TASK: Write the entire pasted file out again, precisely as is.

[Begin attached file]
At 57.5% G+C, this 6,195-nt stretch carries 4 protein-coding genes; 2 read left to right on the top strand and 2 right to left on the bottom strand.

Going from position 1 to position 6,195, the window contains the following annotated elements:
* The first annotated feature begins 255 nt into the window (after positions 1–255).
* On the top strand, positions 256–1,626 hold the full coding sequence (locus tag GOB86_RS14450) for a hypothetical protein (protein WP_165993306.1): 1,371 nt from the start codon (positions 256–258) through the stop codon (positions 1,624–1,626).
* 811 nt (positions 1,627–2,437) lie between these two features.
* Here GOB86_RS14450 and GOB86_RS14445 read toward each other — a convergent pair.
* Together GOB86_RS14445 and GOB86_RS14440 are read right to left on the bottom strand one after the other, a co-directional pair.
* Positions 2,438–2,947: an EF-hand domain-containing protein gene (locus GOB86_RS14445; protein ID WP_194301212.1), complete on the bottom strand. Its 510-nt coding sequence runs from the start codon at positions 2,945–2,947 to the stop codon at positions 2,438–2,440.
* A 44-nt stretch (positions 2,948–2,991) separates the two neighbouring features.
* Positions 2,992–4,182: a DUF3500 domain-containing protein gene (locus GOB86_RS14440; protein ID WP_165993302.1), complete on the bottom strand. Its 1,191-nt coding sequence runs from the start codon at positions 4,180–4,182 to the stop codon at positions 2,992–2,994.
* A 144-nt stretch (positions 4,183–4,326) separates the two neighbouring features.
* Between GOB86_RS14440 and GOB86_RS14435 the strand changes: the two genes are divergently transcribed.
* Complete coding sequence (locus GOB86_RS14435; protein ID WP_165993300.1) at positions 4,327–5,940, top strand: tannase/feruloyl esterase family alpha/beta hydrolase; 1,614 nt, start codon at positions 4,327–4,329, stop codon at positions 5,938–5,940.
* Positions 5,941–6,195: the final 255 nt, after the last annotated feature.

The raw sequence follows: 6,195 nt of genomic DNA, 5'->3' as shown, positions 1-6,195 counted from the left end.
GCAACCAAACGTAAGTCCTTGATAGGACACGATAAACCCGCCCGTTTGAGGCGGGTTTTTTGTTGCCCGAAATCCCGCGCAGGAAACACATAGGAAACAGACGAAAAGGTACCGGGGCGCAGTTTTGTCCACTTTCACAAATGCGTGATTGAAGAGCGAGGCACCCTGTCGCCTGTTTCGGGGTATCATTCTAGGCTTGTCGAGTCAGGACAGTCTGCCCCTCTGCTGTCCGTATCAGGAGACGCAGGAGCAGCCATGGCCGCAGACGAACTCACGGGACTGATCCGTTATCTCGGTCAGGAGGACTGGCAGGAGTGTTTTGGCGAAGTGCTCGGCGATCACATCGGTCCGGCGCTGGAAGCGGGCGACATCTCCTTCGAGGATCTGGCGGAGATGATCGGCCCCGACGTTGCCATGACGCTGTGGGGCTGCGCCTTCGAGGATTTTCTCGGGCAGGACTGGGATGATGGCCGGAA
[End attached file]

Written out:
At 57.5% G+C, this 6,195-nt stretch carries 4 protein-coding genes; 2 read left to right on the top strand and 2 right to left on the bottom strand.

Going from position 1 to position 6,195, the window contains the following annotated elements:
* The first annotated feature begins 255 nt into the window (after positions 1–255).
* On the top strand, positions 256–1,626 hold the full coding sequence (locus tag GOB86_RS14450) for a hypothetical protein (protein WP_165993306.1): 1,371 nt from the start codon (positions 256–258) through the stop codon (positions 1,624–1,626).
* 811 nt (positions 1,627–2,437) lie between these two features.
* Here GOB86_RS14450 and GOB86_RS14445 read toward each other — a convergent pair.
* Together GOB86_RS14445 and GOB86_RS14440 are read right to left on the bottom strand one after the other, a co-directional pair.
* Positions 2,438–2,947: an EF-hand domain-containing protein gene (locus GOB86_RS14445; protein ID WP_194301212.1), complete on the bottom strand. Its 510-nt coding sequence runs from the start codon at positions 2,945–2,947 to the stop codon at positions 2,438–2,440.
* A 44-nt stretch (positions 2,948–2,991) separates the two neighbouring features.
* Positions 2,992–4,182: a DUF3500 domain-containing protein gene (locus GOB86_RS14440; protein ID WP_165993302.1), complete on the bottom strand. Its 1,191-nt coding sequence runs from the start codon at positions 4,180–4,182 to the stop codon at positions 2,992–2,994.
* A 144-nt stretch (positions 4,183–4,326) separates the two neighbouring features.
* Between GOB86_RS14440 and GOB86_RS14435 the strand changes: the two genes are divergently transcribed.
* Complete coding sequence (locus GOB86_RS14435; protein ID WP_165993300.1) at positions 4,327–5,940, top strand: tannase/feruloyl esterase family alpha/beta hydrolase; 1,614 nt, start codon at positions 4,327–4,329, stop codon at positions 5,938–5,940.
* Positions 5,941–6,195: the final 255 nt, after the last annotated feature.

The raw sequence follows: 6,195 nt of genomic DNA, 5'->3' as shown, positions 1-6,195 counted from the left end.
GCAACCAAACGTAAGTCCTTGATAGGACACGATAAACCCGCCCGTTTGAGGCGGGTTTTTTGTTGCCCGAAATCCCGCGCAGGAAACACATAGGAAACAGACGAAAAGGTACCGGGGCGCAGTTTTGTCCACTTTCACAAATGCGTGATTGAAGAGCGAGGCACCCTGTCGCCTGTTTCGGGGTATCATTCTAGGCTTGTCGAGTCAGGACAGTCTGCCCCTCTGCTGTCCGTATCAGGAGACGCAGGAGCAGCCATGGCCGCAGACGAACTCACGGGACTGATCCGTTATCTCGGTCAGGAGGACTGGCAGGAGTGTTTTGGCGAAGTGCTCGGCGATCACATCGGTCCGGCGCTGGAAGCGGGCGACATCTCCTTCGAGGATCTGGCGGAGATGATCGGCCCCGACGTTGCCATGACGCTGTGGGGCTGCGCCTTCGAGGATTTTCTCGGGCAGGACTGGGATGATGGCCGGAA